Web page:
The file management system in which directories have sub-directories and sub-sub-directories. In MS Windows and Macintosh operating systems, the directories and sub-directories are represented as folders nested within other folders.

Hierarchical Storage Management (HSM)

Also known as data storage migration. HSM is a storage management solution where files are moved to the appropriate storage device based on a set of user-defined parameters, including how often the files are used. For example, if a file is not used within a certain period of time, it may be migrated from expensive primary storage to lower cost extended storage, thus reducing storage costs with only minimal impact on accessibility.

Hot swap

The ability to remove and replace a component or device — such as a disk drive, fan or power supply — without turning off the host computer or storage system. Hot swappable components can be replaced "on the fly" with little or no downtime.


International Electronics Commission, founded in 1906 to promote international standards in electrical and electronic engineering.

Industry standards

Rules or guidelines, established by independent consortia, to control the development and manufacture of products and devices in the electronics industry. Industry standards for audio CDs, for example, are what assure consumers that any audio CD will work in any CD player.

Integrated Document Management (IDM)

Combines COLD, data management, workflow and jukebox management into a single integrated application, allowing data users to control a vast amount of information from a single user interface.


The ability to use one brand or type of storage media in a variety of drives. For example, manufacturers of audio tapes and tape players support industry standards for interchangeability, so any tape will work in any player.


International Organization for Standardization, a worldwide organization that develops, publishes and promotes international industrial and technical standards. The term ISO is not an acronym, but a derivative of the Greek word isos, which means "equal."


A standalone cabinet that holds multiple optical disk drives and cartridges for high-speed, high-capacity storage. It includes a robotic arm to pick an optical cartridge from its storage slot, move it to one of several drives, then return it to the slot when it is no longer needed. Sometimes called an optical disk library.

Kilobyte (KB)

Approximately one thousand (actually 1,024) bytes.


Local Area Network. A communications network used to connect computers and other electronic devices within a confined geographical area. For example, a LAN can connect users within a single site, allowing them to share data, exchange e-mail, and share peripherals.


Light Intensity Modulation Direct Overdrive. An optical recording technology that allows write procedures to be accomplished in one pass of the optical read/write head over the media. LIMDOW accelerates optical performance, but requires somewhat complex and expensive optical media, and involves a more complicated write procedure that leaves less margin for error compared with other optical technologies.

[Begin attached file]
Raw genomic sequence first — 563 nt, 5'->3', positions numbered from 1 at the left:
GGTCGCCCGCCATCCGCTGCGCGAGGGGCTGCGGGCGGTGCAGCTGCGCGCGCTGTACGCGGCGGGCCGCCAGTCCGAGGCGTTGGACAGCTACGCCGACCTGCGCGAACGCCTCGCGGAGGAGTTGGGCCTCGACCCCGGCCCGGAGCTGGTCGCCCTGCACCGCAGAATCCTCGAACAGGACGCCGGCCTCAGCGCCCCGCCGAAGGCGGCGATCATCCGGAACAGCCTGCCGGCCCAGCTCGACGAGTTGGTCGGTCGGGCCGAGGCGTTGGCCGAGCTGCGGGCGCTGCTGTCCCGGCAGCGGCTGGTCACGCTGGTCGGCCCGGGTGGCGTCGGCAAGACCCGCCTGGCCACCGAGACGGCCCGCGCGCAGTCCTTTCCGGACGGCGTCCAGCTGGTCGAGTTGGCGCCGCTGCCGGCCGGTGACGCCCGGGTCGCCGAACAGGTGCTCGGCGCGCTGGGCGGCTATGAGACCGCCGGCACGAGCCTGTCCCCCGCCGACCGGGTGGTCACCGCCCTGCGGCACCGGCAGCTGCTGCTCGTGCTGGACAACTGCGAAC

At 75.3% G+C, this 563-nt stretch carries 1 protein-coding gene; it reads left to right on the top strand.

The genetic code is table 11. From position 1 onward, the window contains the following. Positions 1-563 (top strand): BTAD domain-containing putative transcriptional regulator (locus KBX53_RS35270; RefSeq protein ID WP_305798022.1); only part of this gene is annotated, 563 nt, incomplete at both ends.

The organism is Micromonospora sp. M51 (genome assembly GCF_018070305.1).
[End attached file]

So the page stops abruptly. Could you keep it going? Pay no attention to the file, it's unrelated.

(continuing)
Live trial software

Fully functioning evaluation software that can be installed and used prior to purchase.


A removable chamber that holds multiple optical disk cartridges or magnetic tapes, often used for high-volume automated backup.

Magneto-Optical (MO)

An optical disk storage technology that uses a magnet and laser to alter the magnetic flux directions on a disk's recording surface, much like the operation of a magnetic hard disk. The laser heats a small point just above the disks' recording surface. Above a certain temperature, the disk's recording surface can be altered with a magnet, causing a change in reflectivity that is detected during reads. MO is the dominant technology for rewritable optical disks, and meets ANSI, ISO and ECMA industry standards for interchangeable optical disk cartridges.

Mean swaps between failure (MSBF)

A measure of reliability specific to optical jukeboxes, usually determined in benchmark testing. MSBF refers to the average number of disk "swaps" a jukebox and its internal mechanisms can be expected to deliver before maintenance is required.

Mean time between failure (MTBF)

A measure of reliability for electronic equipment, usually determined in benchmark testing. The higher the MTBF, the more reliable the equipment.

Mean time to repair (MTTR)

A measure of the complexity of design in electronic equipment. Highly modular designs — i.e., those that use interchangeable, hot-swappable components — typically have a low MTTR since failed components can be replaced with functioning components.


A physical storage medium. Includes optical disks, CDs, magnetic tapes, hard disks, and other technologies used to store computer-based information.

Megabyte (MB)

A unit of measurement for data storage. One megabyte equals approximately one million bytes of information.

Megabytes per hour/second

Units of measure that describe the speed at which data is transferred from one device to another, for example, from an optical disk to a computer's hard disk. Often abbreviated to MB/h and MB/s.

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Francis Bacon